Case study 3: Corrosion monitoring of carbon steel and stainless steel by means of advanced data analysis and AI techniques on AE signals

Many failures in chemical process installations are due to corrosion processes. Literature [3] mentions that annually 3 to 5% of the G.D.P. in industrialized countries is lost directly or indirectly due to corrosion processes. Conventional non-destructive testing techniques are most frequently used to evaluate corrosion in chemical installations [4]. All these techniques are typically applied when the installation is taken out of service during periodic inspections. These techniques are insufficient when a considerable amount of corrosion has taken place between two periodic inspections.

A continuous corrosion monitoring system obtrudes. Acoustic emission offers the possibility to listen continuously to the materials while damage is developing. Typical AE signals could offer operators the alarm to inspect installations while damage is occurring. By immediate response to the occurring damage one can avoid that aggressive chemicals are liberated such that risk for people and environment is minimized.

This case study focuses on identifying 3 most important corrosion processes for chemical industry by means of the acoustic emission technique: uniform corrosion, pitting and stress corrosion cracking (SCC). Corrosion processes were induced on carbon steel (DIN 1.0038) and stainless steel (DIN 1.4541). The number of selected signals for each corrosion process is:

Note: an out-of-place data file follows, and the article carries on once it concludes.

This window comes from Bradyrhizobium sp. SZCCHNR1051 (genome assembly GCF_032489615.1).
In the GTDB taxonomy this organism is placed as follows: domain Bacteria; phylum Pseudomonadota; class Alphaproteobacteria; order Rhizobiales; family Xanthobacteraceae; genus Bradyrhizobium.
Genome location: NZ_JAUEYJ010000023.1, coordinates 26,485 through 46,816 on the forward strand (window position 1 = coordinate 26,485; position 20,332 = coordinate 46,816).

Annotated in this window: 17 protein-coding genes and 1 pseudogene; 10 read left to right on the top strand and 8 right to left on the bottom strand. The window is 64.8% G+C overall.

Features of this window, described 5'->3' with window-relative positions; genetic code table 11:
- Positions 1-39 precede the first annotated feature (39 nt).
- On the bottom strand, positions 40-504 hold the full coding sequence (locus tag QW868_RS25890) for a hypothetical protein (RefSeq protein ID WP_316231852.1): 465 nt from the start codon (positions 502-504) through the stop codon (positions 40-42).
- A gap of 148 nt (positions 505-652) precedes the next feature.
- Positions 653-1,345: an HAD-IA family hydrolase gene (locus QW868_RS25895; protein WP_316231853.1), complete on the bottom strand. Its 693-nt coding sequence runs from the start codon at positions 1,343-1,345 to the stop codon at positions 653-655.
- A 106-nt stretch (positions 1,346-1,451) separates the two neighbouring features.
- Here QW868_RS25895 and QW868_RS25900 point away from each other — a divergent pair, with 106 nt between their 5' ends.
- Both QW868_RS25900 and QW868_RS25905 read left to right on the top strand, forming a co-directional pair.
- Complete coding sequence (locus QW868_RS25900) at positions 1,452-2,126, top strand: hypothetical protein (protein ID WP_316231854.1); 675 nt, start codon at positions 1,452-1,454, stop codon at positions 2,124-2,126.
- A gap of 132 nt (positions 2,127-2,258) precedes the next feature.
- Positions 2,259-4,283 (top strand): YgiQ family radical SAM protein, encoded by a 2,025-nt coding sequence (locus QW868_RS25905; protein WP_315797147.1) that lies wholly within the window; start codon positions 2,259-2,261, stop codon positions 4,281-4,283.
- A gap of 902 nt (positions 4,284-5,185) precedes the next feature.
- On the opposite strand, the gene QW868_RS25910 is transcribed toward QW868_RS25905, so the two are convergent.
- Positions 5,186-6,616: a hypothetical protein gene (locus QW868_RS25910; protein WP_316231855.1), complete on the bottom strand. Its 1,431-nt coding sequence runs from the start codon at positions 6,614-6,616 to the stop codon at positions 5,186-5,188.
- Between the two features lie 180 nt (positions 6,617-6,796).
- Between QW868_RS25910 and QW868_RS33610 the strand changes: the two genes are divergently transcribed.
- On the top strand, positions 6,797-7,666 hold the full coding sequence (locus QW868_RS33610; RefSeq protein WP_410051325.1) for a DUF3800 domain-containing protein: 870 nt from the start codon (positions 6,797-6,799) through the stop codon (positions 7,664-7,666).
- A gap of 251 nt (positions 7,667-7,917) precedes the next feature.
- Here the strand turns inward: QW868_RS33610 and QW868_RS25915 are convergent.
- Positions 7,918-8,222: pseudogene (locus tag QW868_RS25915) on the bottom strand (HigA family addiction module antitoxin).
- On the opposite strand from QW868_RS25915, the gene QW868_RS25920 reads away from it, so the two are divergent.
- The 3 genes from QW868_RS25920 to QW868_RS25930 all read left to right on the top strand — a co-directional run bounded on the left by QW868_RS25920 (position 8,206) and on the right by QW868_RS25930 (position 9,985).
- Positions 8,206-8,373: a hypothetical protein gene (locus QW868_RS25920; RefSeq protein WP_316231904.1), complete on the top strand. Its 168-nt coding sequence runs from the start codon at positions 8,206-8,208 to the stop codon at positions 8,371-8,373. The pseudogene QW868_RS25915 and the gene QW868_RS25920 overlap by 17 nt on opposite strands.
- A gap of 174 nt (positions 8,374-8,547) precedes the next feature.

* 102 pitting events (brackish water + Fe[Cl.sub.3] 1% at 60[degrees]C)

* 43 SCC signals in stainless steel (Ca[Cl.sub.2] 40% at 80[degrees]C)

* 42 SCC signals in carbon steel (Ca([NO.sub.3])[sub.2] 60% at boiling point)

* 81 uniform corrosion signals in carbon steel ([H.sub.3][PO.sub.4] 10% at room temperature)

The generated AE signals in the different corrosion processes are highly dependent on the geometry of the material. In order to guarantee reproducible results and to facilitate up scaling from laboratory to chemical plant installations the research focused on a fixed geometry of a reference probe to monitor the signals. The corrosion damage on the probe needs to be representative for the damage on the chemical installation. This implies that the material of the probe underwent the same treatment as the material of the installation. Critical stress locations in the installations need to be identified, the same stresses need to be applied to the reference probe. The experimental set-up has been published in [5, 6].

Two reference probes are partially submerged in the corrosive environment. When transient signals are detected simultaneously these are likely due to system influences (flow of the chemical or pressurized air) or due to environmental influences (electromagnetic interference, mechanical vibrations, etc.). The third probe is placed in a non-corrosive environment. Simultaneous transients on all 3 probes are due to environmental influences. Transients that could be related to system or environmental influences are not retained within the data analysis.